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Home » News » Features » HUMAN TRAFFICKING: Botswana’s Southern African Problem

HUMAN TRAFFICKING: Botswana’s Southern African Problem

Publishing Date : 06 September, 2015

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At the recent public forum on Human Trafficking hosted by The Botswana Society, guest speaker Senior Superintendent K. Malete of the Botswana Police noted that Botswana, like the rest of the world, is affected by human trafficking and smuggling.   


It is the slavery of our times; victims suffering the violation of their human rights at the hands of profit-seeking criminals.  Whether for sexual exploitation, organ removal, forced labour and begging, individuals of both genders, young and old, can find themselves lured or sold into such situations. They are difficult to detect by authorities and even the general public, because they are usually isolated, tightly controlled, and their documents withheld.   


Human trafficking means the recruitment, transportation, transfer, and/or harboring of such persons and controlling such persons through threats, use of force or other forms of coercion or abduction.  The use of fraud, deception, promises of benefits to a person are also used to gain control. 

It should be distinguished from the smuggling of migrants, who voluntarily enter into an arrangement to gain entry to another country or pass through illegally through a country to reach yet another.  Such persons, unlike those trafficked, usually retain their documents, can move about freely, and return home should they chose to, though such persons can fall prey to predators and end up in a situation much like a trafficked person.  


Those trafficked, on the other hand, may not necessarily cross a border; in fact from available evidence, in Africa most are trafficked inside their own country, such as a boy moved from one region to another to be used as a herd boy in a remote location, or a girl taken by a family friend to the city on promise of support and education, and instead turned into an unpaid, full-time house servant.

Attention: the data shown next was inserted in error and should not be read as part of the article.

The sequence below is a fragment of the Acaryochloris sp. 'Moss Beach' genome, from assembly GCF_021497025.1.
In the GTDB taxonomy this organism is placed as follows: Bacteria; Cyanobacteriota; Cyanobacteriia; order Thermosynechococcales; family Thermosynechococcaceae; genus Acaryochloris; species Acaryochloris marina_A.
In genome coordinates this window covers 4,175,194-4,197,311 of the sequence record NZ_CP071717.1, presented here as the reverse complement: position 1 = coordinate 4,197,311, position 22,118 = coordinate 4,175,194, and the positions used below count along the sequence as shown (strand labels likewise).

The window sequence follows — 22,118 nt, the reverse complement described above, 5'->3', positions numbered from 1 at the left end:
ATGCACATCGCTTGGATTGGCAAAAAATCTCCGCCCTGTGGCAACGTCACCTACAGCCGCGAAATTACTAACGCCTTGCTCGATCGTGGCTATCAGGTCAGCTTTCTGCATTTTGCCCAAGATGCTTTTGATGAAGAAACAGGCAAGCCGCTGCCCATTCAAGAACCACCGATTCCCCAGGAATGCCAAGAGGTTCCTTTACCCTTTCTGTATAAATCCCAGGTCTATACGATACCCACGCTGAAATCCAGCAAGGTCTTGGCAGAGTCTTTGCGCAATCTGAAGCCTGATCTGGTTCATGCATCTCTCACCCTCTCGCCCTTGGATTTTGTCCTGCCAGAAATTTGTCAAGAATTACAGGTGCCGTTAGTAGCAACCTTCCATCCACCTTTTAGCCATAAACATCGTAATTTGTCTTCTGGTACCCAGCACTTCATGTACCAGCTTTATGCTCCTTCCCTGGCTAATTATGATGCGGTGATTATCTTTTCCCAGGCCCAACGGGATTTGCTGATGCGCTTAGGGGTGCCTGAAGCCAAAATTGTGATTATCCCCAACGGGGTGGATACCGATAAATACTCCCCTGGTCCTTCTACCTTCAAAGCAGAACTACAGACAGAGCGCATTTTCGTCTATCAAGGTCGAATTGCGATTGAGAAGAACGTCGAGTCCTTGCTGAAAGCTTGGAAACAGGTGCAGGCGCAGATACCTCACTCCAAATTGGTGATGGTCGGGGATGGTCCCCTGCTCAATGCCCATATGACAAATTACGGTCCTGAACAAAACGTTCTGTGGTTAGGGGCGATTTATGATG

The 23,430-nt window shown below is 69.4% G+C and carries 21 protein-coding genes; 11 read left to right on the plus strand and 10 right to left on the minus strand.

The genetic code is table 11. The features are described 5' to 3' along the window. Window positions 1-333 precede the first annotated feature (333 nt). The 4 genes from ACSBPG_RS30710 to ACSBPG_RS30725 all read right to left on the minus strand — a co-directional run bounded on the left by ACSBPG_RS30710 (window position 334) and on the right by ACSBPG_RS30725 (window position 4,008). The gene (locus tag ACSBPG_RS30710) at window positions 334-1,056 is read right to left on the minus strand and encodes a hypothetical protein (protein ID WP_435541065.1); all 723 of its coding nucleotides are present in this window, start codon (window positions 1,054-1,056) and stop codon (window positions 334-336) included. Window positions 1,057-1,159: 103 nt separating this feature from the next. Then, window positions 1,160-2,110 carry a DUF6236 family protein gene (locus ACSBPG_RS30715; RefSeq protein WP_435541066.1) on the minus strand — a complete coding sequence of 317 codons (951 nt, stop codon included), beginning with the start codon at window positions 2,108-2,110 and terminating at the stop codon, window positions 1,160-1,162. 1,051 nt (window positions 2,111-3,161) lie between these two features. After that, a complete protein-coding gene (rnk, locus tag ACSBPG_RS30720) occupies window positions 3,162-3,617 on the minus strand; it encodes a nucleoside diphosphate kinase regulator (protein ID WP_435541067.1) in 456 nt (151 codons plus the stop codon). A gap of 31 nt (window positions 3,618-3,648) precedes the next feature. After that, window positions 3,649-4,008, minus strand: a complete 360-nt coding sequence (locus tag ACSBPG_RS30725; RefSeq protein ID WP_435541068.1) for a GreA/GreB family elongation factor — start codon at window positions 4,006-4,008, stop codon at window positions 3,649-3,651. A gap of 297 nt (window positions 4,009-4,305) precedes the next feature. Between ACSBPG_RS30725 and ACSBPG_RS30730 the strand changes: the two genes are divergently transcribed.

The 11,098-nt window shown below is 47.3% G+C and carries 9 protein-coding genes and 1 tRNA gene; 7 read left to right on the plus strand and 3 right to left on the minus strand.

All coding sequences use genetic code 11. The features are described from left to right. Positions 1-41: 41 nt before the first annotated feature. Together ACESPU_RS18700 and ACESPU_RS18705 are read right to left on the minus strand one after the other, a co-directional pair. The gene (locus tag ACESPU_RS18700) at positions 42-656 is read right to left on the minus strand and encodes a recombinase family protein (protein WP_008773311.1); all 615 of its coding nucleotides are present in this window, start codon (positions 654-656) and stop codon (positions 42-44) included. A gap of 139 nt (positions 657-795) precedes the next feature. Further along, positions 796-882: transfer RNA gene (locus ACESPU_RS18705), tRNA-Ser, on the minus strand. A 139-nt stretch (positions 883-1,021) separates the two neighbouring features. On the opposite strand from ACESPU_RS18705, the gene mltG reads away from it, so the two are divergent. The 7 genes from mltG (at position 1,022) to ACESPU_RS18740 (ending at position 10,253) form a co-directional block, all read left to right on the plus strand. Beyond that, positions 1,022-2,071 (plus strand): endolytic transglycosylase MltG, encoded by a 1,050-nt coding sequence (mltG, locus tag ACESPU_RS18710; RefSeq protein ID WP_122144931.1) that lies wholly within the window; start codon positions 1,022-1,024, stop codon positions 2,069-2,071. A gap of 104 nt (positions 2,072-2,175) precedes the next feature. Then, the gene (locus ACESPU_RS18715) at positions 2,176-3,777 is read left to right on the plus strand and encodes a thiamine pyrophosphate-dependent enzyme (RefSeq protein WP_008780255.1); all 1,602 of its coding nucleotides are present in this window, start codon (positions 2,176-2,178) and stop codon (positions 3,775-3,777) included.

Though Botswana has enacted the Anti-Human Trafficking Act effective 1 January 2015, to empower police and criminal investigators to apprehend and charge traffickers, much remains to be done in the training of officers, immigration officials, and others, and to coordinate the monitoring of human trafficking among various government, regional, and international bodies, such as SADC, the ILO, and Interpol.  


On September 9, Wednesday starting at 6:30 pm, at Livingstone Kolobeng College, The Botswana Society will host the second in its three-part public forum series, to address Human Trafficking in the SADC region.  Botswana is a major transit country for illegal human smuggling and whereas human trafficking is involved, certain to be affected by what takes place in other surrounding nations.  


Speakers on the topic will represent SADC, the US Embassy and Botswana’s Ministry of Defence, Justice and Security. The event is open to the public and the main hall is wheelchair accessible.  Refreshments will be served following the presentations and discussion.  


The event is sponsored by The Botswana Society, Livingstone Kolobeng College, Mmegi/Monitor, Weekend Post and Sunday Standard.


Public Forum: 9 September 2015, at Livingstone Kolobeng College, 6:30 p.m.

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